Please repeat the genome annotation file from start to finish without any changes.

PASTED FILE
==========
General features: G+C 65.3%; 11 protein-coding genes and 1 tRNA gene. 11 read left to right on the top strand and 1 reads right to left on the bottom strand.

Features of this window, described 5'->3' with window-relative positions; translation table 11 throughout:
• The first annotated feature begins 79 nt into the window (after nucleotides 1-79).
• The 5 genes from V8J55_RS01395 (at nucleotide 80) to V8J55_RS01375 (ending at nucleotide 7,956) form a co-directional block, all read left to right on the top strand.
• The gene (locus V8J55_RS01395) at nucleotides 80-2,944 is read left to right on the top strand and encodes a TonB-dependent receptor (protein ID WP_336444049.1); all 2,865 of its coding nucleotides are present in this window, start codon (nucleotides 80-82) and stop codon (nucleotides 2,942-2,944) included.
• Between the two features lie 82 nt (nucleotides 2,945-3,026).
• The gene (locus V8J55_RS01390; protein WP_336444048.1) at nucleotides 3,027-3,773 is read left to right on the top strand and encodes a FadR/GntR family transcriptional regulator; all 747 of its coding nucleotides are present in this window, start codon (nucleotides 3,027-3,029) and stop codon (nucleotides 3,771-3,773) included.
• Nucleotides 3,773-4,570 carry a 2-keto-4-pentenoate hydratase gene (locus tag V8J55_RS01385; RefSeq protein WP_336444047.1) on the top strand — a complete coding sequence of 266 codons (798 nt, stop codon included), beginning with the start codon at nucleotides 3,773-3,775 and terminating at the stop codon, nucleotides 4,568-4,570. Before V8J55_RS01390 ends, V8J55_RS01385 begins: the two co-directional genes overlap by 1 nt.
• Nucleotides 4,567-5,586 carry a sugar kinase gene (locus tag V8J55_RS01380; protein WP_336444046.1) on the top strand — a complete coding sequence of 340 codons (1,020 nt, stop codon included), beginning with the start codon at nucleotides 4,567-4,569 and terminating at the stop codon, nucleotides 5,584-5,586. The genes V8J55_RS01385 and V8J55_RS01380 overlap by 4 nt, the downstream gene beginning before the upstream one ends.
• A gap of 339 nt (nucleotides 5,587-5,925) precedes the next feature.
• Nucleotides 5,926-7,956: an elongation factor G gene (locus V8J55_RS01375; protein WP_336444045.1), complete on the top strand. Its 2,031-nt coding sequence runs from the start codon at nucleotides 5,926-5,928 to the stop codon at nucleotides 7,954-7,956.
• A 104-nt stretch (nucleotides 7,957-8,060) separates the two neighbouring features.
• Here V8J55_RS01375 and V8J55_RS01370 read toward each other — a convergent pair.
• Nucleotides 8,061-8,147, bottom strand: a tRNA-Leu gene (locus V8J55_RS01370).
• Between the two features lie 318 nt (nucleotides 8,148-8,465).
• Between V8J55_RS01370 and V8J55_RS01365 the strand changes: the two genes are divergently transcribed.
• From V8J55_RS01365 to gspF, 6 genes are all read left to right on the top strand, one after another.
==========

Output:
General features: G+C 65.3%; 11 protein-coding genes and 1 tRNA gene. 11 read left to right on the top strand and 1 reads right to left on the bottom strand.

Features of this window, described 5'->3' with window-relative positions; translation table 11 throughout:
• The first annotated feature begins 79 nt into the window (after nucleotides 1-79).
• The 5 genes from V8J55_RS01395 (at nucleotide 80) to V8J55_RS01375 (ending at nucleotide 7,956) form a co-directional block, all read left to right on the top strand.
• The gene (locus V8J55_RS01395) at nucleotides 80-2,944 is read left to right on the top strand and encodes a TonB-dependent receptor (protein ID WP_336444049.1); all 2,865 of its coding nucleotides are present in this window, start codon (nucleotides 80-82) and stop codon (nucleotides 2,942-2,944) included.
• Between the two features lie 82 nt (nucleotides 2,945-3,026).
• The gene (locus V8J55_RS01390; protein WP_336444048.1) at nucleotides 3,027-3,773 is read left to right on the top strand and encodes a FadR/GntR family transcriptional regulator; all 747 of its coding nucleotides are present in this window, start codon (nucleotides 3,027-3,029) and stop codon (nucleotides 3,771-3,773) included.
• Nucleotides 3,773-4,570 carry a 2-keto-4-pentenoate hydratase gene (locus tag V8J55_RS01385; RefSeq protein WP_336444047.1) on the top strand — a complete coding sequence of 266 codons (798 nt, stop codon included), beginning with the start codon at nucleotides 3,773-3,775 and terminating at the stop codon, nucleotides 4,568-4,570. Before V8J55_RS01390 ends, V8J55_RS01385 begins: the two co-directional genes overlap by 1 nt.
• Nucleotides 4,567-5,586 carry a sugar kinase gene (locus tag V8J55_RS01380; protein WP_336444046.1) on the top strand — a complete coding sequence of 340 codons (1,020 nt, stop codon included), beginning with the start codon at nucleotides 4,567-4,569 and terminating at the stop codon, nucleotides 5,584-5,586. The genes V8J55_RS01385 and V8J55_RS01380 overlap by 4 nt, the downstream gene beginning before the upstream one ends.
• A gap of 339 nt (nucleotides 5,587-5,925) precedes the next feature.
• Nucleotides 5,926-7,956: an elongation factor G gene (locus V8J55_RS01375; protein WP_336444045.1), complete on the top strand. Its 2,031-nt coding sequence runs from the start codon at nucleotides 5,926-5,928 to the stop codon at nucleotides 7,954-7,956.
• A 104-nt stretch (nucleotides 7,957-8,060) separates the two neighbouring features.
• Here V8J55_RS01375 and V8J55_RS01370 read toward each other — a convergent pair.
• Nucleotides 8,061-8,147, bottom strand: a tRNA-Leu gene (locus V8J55_RS01370).
• Between the two features lie 318 nt (nucleotides 8,148-8,465).
• Between V8J55_RS01370 and V8J55_RS01365 the strand changes: the two genes are divergently transcribed.
• From V8J55_RS01365 to gspF, 6 genes are all read left to right on the top strand, one after another.